Unlike Nebulae, Tianhe-1A is not made by Chinese computer company Dawning. Instead, it comes from China’s National University of Defense Technology. It operates at the National Supercomputing Center at Tianjin. Tianhe-1A can crank out 2.5 petaflops of performance, making it twice as fast as China’s next-best supercomputer.
Despite being another IBM system using Intel’s Xeon processors, the SuperMUC is unique in a couple different ways. Located in Germany’s Leibniz Supercomputing Centre, the SuperMUC uses a new hot-water cooling system to keep the computer’s brain from frying while it’s performing billions upon billions of operations. The SuperMUC is another new entry on the list and performs at up to 3 petaflops, thanks to about 150,000 processing cores.
Efficiency is what really sets the SuperMUC apart: IBM says it’s 40 percent more energy efficient than an air-cooled system would be. They claim the water removes heats 4,000 times more efficiently than air. Thanks to its cutting-edge hardware, the SuperMUC is Germany’s fastest supercomputer. In fact, it’s the fastest supercomputer in Europe, period.
3: Mira (United States)
Here’s where supercomputers get serious. The first seven entries on the list were fast, but not fast enough for top-three ranking. IBM’s new Mira, which becomes fully operational in 2013, peaks at a performance of 8 petaflops. That’s more than twice as fast at the SuperMUC in Germany.
Mira runs on 768,000 processor cores. It’s located at the Argonne National Laboratory, a research laboratory run for the United States Department of Energy. It uses IBM’s BlueGene/Q platform and replaces an older IBM system, Intrepid, which ranked fourth on the list in 2008.
Researchers who submit proposals for the Innovative and Novel Computational Impact on Theory and Experiment program will be able to claim processor time on Mira. Sixty percent of the computer’s capacity will go to their research, while 30 percent will go towards the Advanced Science Computing Research Leadership Computing Challenge. The final 10 percent will be reserved for urgent, time-sensitive computations [source: Information Week].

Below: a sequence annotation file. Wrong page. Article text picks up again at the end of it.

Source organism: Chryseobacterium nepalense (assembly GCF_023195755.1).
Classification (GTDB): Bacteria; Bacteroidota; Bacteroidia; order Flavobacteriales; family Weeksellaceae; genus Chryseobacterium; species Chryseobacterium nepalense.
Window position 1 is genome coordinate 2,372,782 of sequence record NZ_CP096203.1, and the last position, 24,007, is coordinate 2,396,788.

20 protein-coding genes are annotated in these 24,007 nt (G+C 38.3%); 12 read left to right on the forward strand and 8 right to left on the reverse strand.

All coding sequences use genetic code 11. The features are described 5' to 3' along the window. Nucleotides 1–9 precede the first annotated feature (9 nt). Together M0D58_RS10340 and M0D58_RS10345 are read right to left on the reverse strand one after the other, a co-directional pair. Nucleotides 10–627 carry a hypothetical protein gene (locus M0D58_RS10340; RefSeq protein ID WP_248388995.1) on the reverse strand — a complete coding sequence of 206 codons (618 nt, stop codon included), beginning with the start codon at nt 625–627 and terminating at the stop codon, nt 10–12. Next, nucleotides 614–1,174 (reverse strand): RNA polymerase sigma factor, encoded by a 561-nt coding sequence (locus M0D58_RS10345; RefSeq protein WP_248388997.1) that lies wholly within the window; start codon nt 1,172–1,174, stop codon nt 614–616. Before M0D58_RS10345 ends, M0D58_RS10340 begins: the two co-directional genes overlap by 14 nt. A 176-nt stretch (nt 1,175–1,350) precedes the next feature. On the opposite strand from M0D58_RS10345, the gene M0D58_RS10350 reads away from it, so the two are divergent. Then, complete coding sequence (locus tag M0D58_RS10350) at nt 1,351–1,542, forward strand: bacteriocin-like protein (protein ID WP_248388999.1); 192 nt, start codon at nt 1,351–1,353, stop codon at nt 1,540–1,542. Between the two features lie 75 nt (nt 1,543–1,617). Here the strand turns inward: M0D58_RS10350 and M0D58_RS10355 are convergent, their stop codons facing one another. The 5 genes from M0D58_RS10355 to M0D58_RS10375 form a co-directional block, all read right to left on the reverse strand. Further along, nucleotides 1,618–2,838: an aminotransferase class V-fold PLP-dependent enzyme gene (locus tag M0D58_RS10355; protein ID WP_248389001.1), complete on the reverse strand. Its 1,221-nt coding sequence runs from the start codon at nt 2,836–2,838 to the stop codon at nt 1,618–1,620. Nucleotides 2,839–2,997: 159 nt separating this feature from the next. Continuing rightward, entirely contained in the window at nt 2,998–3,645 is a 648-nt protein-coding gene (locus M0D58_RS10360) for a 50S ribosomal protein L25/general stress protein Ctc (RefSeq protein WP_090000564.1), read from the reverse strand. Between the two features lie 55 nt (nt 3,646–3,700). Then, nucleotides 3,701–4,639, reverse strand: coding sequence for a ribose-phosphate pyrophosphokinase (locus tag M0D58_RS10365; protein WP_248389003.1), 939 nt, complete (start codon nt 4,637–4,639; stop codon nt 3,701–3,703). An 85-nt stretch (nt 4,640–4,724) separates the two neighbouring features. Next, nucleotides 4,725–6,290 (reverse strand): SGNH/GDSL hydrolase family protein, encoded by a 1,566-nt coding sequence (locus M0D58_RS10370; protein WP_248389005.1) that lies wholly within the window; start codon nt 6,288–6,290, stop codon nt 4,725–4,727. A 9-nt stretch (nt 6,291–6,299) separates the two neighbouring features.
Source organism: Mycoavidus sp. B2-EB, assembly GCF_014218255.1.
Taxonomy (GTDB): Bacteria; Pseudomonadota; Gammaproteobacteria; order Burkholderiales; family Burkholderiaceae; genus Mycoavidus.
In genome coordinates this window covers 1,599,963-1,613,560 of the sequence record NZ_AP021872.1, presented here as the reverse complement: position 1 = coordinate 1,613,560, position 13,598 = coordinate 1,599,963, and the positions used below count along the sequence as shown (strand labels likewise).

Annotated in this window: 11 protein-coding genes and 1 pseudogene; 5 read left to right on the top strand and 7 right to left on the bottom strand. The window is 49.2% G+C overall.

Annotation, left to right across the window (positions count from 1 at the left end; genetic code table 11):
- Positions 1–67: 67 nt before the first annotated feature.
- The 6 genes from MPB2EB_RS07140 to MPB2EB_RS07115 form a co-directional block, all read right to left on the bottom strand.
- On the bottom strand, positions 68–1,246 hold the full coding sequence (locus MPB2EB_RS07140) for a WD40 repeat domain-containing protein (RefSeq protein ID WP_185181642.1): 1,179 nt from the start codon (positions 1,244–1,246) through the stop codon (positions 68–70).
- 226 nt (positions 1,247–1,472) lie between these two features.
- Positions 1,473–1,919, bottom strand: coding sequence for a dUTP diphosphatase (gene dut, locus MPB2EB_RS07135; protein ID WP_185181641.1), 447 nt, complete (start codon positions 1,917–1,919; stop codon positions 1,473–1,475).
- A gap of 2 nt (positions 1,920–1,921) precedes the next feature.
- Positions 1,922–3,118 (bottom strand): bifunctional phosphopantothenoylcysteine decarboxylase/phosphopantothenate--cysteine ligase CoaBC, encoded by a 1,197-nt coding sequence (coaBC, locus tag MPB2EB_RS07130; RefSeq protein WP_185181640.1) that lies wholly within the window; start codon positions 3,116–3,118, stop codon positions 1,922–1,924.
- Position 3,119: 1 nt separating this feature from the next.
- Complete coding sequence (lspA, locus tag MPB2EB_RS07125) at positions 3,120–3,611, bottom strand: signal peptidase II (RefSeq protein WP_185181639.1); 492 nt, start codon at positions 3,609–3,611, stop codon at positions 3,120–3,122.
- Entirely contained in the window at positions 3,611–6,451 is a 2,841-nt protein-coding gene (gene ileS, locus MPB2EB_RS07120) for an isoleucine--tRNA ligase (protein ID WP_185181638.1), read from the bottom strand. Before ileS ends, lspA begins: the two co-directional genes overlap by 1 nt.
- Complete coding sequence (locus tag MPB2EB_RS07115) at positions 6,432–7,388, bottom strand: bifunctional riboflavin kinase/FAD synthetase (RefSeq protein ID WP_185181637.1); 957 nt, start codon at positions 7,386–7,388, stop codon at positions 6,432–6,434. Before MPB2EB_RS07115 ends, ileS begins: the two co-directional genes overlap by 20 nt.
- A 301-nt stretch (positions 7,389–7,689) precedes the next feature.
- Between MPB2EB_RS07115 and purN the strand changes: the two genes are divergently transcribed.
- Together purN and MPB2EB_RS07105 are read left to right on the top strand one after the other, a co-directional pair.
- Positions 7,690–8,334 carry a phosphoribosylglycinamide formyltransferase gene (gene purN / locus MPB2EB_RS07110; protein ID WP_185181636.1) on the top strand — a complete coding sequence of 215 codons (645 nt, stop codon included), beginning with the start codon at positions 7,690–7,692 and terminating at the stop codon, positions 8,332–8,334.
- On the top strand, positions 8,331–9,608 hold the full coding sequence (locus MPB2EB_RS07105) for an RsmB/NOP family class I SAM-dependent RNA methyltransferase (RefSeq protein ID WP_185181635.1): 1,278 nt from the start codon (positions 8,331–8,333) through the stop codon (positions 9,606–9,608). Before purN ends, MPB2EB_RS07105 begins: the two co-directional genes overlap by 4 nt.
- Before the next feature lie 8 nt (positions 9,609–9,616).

2: K computer (Japan)
Fujitsu’s K computer, the only supercomputer in Japan that made the top 10, is an incredibly powerful machine. It reigned as the fastest supercomputer in the world on both 2011 lists and now sits at No. 2 with a huge gulf in performance over IBM’s new Mira. It can perform at up to 11 petaflops.
The K Computer is located at Japan’s RIKEN Advanced Institute for Computational Science, where it performs scientific operations including global disaster prevention, meteorology and medical research [source: Fujitsu]. Unlike many of the other supercomputers on the list, it doesn’t run on IBM architecture. The K computer uses Fujitsu’s own SPARC64 VIIIfx octo-core processors. Seven hundred and five thousand computer cores help it churn through operations at an incredible pace.
But believe it or not, the fastest supercomputer in the world is leaps and bounds more powerful than the K computer.
1: IBM Sequoia (United States)
This is the Big Kahuna, the champion on the June 2012 TOP500 list. IBM’s Sequoia is the fastest computer in the world (at least, the fastest visible to the public) thanks to 1.6 million processing cores that can crank out an incredible 16.3 petaflops of performance. Wondering just how incredible that is?
Well, if we look back a mere half decade, to 2008, IBM’s Roadrunner made history (and grabbed the top slot) for cracking 1 petaflop, aka performing 1,000 trillion operations per second [source: IBM]. IBM said Roadrunner was equivalent to 100,000 of 2008’s laptops in performance. And Sequoia is 16 times as fast! Sequoia is one of four computers on the June 2012 list running on the BlueGene/Q IBM design, an 18 core 1.6GHz chip. That’s not an especially fast clock speed by today’s standards, but with 96 racks of chips, the performance really adds up.
What’s Sequoia doing with all that speed, anyway? For a while, IBM has bragging rights — Sequoia is 55 percent faster than the second fastest computer on the list. But they’re putting Sequoia to work, of course. The computer operates at the U.S. Department of Energy’s National Nuclear Security Administration at the Livermore National Laboratory. The computer’s doing important work: One of its responsibilities is simulatingnuclear explosions.